ORDER
In exercise of the powers conferred on the Commission under Article 324 of the Constitution of India and all other powers enabling it in this behalf and in supersession of all other instructions, the Commission hereby orders that the following instructions shall be observed during all future elections:
1. Issue of licence for arms will be totally prohibited during the period commencing with the date of announcement of elections. This ban will continue to be operative till the completion of the election as notified.
2. The police should be directed to be vigilant and asked to start mopping up operations
of the areas infested with known goonda and other bad elements right from the date of announcement of elections. During such mopping up operations special attention should be paid to unearth and seize unlicensed arms and ammunition. A very thorough search and seizure by the State Police of unlicensed arms and places of indigenous manufacture of arms and ammunition shall be carried out and persons involved shall be arrested. While unearthing and seizure of unlicensed weapons is a normal ongoing responsibility of the police, it shall be vigorously intensified during the election period. Inter-state and intra-State movements of trucks and commercial vehicles shall be strictly checked with a view to preventing smuggling of arms and ammunition and anti-social elements. Raids should be carried out regularly and intensively on underground arms factories.
3. Immediately after the announcement of elections, District Magistrates shall make a detailed and individual review and assessment (in accordance with the prevalent State laws) of all licence holders so that licensed arms in those cases where they consider it essential are impounded in order to ensure maintenance of law and order so essential for ensuring free and fair elections. These arms should be deposited with the district authorities. Among cases which may need to be reviewed are the following:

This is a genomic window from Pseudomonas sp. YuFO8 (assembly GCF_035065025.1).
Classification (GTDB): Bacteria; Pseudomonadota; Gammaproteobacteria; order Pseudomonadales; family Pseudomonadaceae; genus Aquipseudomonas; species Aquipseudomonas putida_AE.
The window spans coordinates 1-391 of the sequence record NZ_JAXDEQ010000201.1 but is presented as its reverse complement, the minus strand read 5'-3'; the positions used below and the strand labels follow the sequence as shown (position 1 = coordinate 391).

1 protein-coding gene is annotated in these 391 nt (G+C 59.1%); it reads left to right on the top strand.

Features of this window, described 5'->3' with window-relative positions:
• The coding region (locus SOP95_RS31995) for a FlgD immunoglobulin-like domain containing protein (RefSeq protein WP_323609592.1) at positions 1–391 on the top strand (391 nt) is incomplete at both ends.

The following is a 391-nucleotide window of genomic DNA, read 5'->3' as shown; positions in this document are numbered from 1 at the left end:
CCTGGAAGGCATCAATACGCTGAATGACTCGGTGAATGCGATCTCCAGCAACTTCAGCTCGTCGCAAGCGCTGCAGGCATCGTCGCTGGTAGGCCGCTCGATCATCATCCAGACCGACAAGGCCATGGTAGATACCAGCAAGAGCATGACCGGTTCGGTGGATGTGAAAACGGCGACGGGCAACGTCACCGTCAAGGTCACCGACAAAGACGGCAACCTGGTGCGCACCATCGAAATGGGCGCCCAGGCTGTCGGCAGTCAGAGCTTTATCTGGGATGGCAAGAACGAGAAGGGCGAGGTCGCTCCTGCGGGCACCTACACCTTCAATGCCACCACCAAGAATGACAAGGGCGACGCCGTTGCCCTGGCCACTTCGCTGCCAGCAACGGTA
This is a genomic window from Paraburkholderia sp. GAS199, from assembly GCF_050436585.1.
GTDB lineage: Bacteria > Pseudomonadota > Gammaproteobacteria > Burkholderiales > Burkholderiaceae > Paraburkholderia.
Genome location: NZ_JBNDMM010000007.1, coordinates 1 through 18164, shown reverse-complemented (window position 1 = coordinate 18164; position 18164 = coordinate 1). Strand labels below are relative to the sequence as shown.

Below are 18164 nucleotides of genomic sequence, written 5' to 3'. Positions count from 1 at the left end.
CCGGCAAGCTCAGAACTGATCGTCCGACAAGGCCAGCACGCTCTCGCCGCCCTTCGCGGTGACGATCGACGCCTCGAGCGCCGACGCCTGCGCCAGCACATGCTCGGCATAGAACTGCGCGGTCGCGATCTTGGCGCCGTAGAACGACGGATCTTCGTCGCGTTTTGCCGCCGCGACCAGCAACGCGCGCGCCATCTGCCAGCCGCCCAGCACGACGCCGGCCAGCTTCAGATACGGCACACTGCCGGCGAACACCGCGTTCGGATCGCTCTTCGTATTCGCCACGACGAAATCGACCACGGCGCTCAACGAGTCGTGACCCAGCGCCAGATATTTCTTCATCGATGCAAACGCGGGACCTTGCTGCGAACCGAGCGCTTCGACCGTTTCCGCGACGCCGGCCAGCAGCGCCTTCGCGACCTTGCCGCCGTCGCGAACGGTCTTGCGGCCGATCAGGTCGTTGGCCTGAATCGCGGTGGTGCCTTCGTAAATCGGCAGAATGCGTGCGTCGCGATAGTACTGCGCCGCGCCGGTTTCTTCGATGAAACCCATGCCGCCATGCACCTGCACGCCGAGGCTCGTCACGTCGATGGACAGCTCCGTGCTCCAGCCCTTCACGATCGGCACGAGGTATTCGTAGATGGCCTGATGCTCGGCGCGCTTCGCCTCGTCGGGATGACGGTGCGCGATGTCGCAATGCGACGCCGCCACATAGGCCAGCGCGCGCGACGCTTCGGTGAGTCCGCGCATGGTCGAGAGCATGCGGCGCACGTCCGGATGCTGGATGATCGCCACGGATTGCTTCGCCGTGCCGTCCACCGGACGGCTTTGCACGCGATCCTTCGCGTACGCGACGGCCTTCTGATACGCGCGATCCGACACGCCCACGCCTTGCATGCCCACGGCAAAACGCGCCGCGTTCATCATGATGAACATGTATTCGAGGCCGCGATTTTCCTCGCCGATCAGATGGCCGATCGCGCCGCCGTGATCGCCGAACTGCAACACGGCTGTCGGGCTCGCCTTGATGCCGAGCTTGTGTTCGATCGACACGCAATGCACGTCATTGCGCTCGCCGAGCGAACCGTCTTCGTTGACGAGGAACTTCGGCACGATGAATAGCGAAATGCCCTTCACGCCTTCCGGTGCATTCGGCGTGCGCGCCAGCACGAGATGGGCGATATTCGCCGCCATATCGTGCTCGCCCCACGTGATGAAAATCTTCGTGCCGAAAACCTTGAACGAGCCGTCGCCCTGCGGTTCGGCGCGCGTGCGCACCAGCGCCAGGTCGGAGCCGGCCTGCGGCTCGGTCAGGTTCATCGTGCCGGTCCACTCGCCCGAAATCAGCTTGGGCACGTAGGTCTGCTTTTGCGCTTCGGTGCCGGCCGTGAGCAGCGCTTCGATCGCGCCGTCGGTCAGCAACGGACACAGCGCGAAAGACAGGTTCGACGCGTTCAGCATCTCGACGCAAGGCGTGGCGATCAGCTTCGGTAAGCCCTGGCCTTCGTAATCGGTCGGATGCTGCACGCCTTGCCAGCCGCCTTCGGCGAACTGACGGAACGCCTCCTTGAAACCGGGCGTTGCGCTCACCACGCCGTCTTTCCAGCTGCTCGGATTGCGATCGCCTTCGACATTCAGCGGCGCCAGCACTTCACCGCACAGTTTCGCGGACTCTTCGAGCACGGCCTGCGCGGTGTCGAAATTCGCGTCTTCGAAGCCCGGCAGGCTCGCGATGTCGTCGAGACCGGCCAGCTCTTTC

1. persons released on bail,
2. persons having a history of criminal offences, and
3. persons previously involved in rioting at any time but especially during
the election period.
(The above categories are only illustrative and not exhaustive)
After such review, all such licence-holders who are identified, shall be directed to deposit their arms with the District Administration during the period of one week from the last date for withdrawal of candidatures.
5. The District Administration shall make fool-proof arrangements for keeping the deposited fire arms in safe custody. Proper receipt must be given to the licence holders depositing the fire arms. It shall be the bounden duty of the District Administration to ensure that all fire arms deposited with the Administration are returned to the licence holders immediately after one week after the declaration of results.
6. Prohibitory orders under section 144 of the Criminal Procedure Code, 1973 shall be issued banning the carrying of licensed arms as soon as an election is announced and should be effective till the declaration of results.
7. This ban shall, not be applicable to those communities who are entitled to display weapons by long standing law, custom and usage. This shall, however, not prevent the District Administration to impound weapons of any such persons of even such communities if they are found to be indulging in violence or posing a threat to the maintenance of law and order and peaceful conduct of elections. In these cases also the fire arms shall remain impounded till one week after the declaration of results.